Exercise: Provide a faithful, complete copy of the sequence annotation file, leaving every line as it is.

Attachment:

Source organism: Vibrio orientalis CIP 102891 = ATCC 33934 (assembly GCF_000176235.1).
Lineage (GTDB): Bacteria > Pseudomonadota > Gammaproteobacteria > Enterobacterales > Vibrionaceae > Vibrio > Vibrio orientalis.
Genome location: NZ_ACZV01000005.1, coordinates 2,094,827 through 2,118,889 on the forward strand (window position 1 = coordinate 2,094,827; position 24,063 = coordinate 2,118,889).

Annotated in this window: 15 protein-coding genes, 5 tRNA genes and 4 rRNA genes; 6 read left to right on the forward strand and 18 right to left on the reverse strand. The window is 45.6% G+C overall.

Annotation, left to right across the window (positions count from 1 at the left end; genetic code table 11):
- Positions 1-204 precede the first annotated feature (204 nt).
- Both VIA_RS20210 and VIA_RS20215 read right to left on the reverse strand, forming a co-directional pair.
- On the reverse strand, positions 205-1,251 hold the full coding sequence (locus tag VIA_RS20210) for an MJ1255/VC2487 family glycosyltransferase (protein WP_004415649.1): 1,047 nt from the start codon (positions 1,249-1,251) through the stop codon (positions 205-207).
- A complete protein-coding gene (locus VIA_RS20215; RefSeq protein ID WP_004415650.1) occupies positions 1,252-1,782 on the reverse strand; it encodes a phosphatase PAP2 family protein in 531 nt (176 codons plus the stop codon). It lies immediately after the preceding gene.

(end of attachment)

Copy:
Source organism: Vibrio orientalis CIP 102891 = ATCC 33934 (assembly GCF_000176235.1).
Lineage (GTDB): Bacteria > Pseudomonadota > Gammaproteobacteria > Enterobacterales > Vibrionaceae > Vibrio > Vibrio orientalis.
Genome location: NZ_ACZV01000005.1, coordinates 2,094,827 through 2,118,889 on the forward strand (window position 1 = coordinate 2,094,827; position 24,063 = coordinate 2,118,889).

Annotated in this window: 15 protein-coding genes, 5 tRNA genes and 4 rRNA genes; 6 read left to right on the forward strand and 18 right to left on the reverse strand. The window is 45.6% G+C overall.

Annotation, left to right across the window (positions count from 1 at the left end; genetic code table 11):
- Positions 1-204 precede the first annotated feature (204 nt).
- Both VIA_RS20210 and VIA_RS20215 read right to left on the reverse strand, forming a co-directional pair.
- On the reverse strand, positions 205-1,251 hold the full coding sequence (locus tag VIA_RS20210) for an MJ1255/VC2487 family glycosyltransferase (protein WP_004415649.1): 1,047 nt from the start codon (positions 1,249-1,251) through the stop codon (positions 205-207).
- A complete protein-coding gene (locus VIA_RS20215; RefSeq protein ID WP_004415650.1) occupies positions 1,252-1,782 on the reverse strand; it encodes a phosphatase PAP2 family protein in 531 nt (176 codons plus the stop codon). It lies immediately after the preceding gene.